pristine up creaky step and rung
locking an attic in sound, shadow
and the ghost of Homer in visible

ear-craft, eye - tongue, seer to flaw
the imprecise mind resting on a
table cloth uncle John, love
swept asunder in the pit of tears.

Friday, January 19, 2007

One summer day when the sun was soft
I slipped on a sheepskin shawl and - walking
wide eyed with wonder through the world
wearing the habit of an unholy hermit
that May morning on Malvern Hill -
thought I felt a faery-jolt befall me.

I was weary with wandering so went to rest
on a broad bank by the brook-side - to lay
down, lean and look on water - but the
stream's wet strain of merry slumber swayed
me asleep, and I began a marvellous dream
of being in a wilderness I'd never seen before.

Looking East to the sun, my eye fastened on
a magnificent tower - stout on a hilltop
and in the deep dale below, a dark dungeon
whose deep ditches were a terrible sight to

Between these two was a wondrous field
full of folk and all manner of men from
commoner to king - working and wandering
at the world's command.

Some honest ones put to the plough - planting
sowing and sweating hard to win what wasters
by their gluttony destroy - and some with
proud countenance coming disguised, dressed
in the garb of deceit.

Many put themselves to prayer and penance
for the love of God, living strict and straight
lives in the hope of bliss in a heavenly hereafter
like anchorites and hermits cloistered in cells
not coveting the pleasures of flesh or loitering
lecherously along life's path.

Some opt for commerce to accomplish success
it seems, as in our sight such men thrive. And
some mirth-making like minstrels, getting
gold with their glee and guiltless - I believe.

But japers and janglers, the children of Judas
revel in fantasies and make themselves fools
unwilling to work though having the wit to.

What Paul preached of them I need not
prove here.


On diddlee listening to dee Simon Armitage's re-rendering of the Middle English alliterative romance, Sir Gawain and the Green Knight, I decided to seek joy with William Langland's Piers Plowman, dive in and dabble in alliterative meter, as one does. To give you an idea of the weirdly original - lines 30-33

And somme chosen chaffare; they cheveden the bettre
As it semeth to oure sight that swiche men thryveth;
And somme murthes to make as mynstralles konne,
And geten gold with hire glee giltlees, I leeve-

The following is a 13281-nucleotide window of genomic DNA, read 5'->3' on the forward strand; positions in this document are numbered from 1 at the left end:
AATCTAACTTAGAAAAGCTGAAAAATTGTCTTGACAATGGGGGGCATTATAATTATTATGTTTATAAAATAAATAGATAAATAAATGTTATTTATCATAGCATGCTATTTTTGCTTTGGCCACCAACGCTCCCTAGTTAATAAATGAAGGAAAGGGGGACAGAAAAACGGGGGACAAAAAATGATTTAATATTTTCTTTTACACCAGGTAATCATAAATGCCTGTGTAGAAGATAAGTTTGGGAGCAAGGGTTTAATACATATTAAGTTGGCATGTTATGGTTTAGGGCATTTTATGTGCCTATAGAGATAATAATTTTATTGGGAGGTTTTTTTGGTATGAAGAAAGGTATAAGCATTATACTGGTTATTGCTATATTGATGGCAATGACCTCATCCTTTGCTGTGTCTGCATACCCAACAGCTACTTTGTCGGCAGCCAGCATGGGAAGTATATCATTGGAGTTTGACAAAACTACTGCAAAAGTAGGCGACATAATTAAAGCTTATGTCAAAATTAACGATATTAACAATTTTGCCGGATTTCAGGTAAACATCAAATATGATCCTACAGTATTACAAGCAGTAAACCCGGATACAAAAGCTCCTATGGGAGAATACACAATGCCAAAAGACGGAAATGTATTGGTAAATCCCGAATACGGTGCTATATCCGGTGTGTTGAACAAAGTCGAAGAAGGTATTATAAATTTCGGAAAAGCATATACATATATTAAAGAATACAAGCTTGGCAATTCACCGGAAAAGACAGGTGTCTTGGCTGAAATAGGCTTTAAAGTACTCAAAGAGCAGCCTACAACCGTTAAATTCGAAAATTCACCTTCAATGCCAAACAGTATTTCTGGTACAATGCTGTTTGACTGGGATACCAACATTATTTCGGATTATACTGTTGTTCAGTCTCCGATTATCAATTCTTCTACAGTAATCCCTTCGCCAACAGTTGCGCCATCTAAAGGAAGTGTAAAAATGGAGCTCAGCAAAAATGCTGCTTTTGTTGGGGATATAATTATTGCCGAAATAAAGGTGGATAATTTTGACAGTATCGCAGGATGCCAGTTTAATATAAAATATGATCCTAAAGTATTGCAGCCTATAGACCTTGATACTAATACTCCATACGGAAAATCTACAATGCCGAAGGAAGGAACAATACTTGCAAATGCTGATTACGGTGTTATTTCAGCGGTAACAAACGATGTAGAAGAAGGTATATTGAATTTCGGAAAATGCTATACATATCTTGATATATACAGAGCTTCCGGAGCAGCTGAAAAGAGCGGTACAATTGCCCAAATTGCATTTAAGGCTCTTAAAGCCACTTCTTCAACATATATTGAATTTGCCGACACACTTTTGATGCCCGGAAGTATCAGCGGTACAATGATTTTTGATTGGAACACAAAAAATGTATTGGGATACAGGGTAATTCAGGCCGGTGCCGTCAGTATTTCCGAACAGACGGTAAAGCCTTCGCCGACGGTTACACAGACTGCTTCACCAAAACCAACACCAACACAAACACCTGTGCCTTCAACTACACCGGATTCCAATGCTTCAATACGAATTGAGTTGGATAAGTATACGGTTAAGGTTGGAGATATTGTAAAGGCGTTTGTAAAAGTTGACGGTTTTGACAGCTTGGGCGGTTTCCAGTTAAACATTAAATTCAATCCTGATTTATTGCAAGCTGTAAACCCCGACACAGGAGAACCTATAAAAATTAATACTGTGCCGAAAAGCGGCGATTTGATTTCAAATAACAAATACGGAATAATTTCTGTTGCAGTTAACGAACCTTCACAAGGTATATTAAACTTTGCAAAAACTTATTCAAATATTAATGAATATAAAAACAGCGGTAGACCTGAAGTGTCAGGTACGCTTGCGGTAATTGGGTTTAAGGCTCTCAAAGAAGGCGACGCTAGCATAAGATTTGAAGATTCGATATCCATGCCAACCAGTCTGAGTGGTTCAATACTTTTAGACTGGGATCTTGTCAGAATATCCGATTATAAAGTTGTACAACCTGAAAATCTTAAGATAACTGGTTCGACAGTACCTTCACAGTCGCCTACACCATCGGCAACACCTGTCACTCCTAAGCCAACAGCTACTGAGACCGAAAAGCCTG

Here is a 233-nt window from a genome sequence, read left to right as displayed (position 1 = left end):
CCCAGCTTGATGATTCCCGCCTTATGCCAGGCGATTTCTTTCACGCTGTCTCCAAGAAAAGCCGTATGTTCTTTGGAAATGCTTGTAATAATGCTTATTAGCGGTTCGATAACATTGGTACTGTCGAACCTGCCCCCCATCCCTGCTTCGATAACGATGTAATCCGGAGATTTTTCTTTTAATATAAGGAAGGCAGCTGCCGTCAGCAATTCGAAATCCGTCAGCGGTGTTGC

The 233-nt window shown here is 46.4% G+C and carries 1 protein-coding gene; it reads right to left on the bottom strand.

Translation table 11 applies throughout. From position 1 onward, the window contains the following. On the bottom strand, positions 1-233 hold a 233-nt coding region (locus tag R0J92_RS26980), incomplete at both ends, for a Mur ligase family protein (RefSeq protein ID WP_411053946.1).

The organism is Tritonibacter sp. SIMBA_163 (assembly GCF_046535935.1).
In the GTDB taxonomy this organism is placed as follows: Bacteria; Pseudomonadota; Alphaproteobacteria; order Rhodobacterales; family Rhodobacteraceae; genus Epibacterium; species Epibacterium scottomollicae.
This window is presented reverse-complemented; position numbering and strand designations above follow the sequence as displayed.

Dear Reader -

Some opt for commerce to accomplish success
it seems, as in our sight such men thrive. And
some mirth-making like minstrels, getting
gold with their glee and guiltless - I believe.


Project manager of the imagination and overseer in a fictional reality who'll work if one's muse shares elswhere.

Heaney had the same idea when he birthed Buile Suibhneg in Wicklow as Sweeney Astray.

It is logical to assume alliterative meter - strictly speaking - is the one linguistic undermesh we all share, possess and profess to be our native poetic, in the sense of it's scansion being the one most closely mapping our speaking. The one metrical pattern to measure and co-ordinate with when bluffing down our poetical path through this brief flash of life called consciousness, mon cushla Mor datum - my spiritual core.

Meter O tricky matter with fixed understanding of accent and stress in our language. I say tOmato, you say tomAto and they say the tomatO yiz discover in Dublin

"is a whirly whack hurling of poetry there."

On first meeting PJ Brady - Cavan man, actor and poet who has - for the last 20 years in a mesmeric one man show - starred as Kavanagh in a ninety minute monolouge speaking only Patrick's words - I sought what lore had

"Patrick Ka/va/nAgh,"

unaware I was incorrectly pronouncing Ka/va/nAgh as an a/na/pEst, placing a strong stress on the final of the three syllables, and worthy of a verbal bufoonary award. I did not initially understand or even recognise that the native spoken voice speak KAv/an/agh a dactyl. DAct/yl/ic - the primary stress on the first, not third syllable. Naturally, PJ shook his head not knowing I meant KAv/an/agh of the dactyl - and five minutes of repeating KavanAgh - on the verge of jacking in the mantra - he grasped my quest referred to KAv/an/agh of the dactyl and man he can be like himself - once I wrote it down.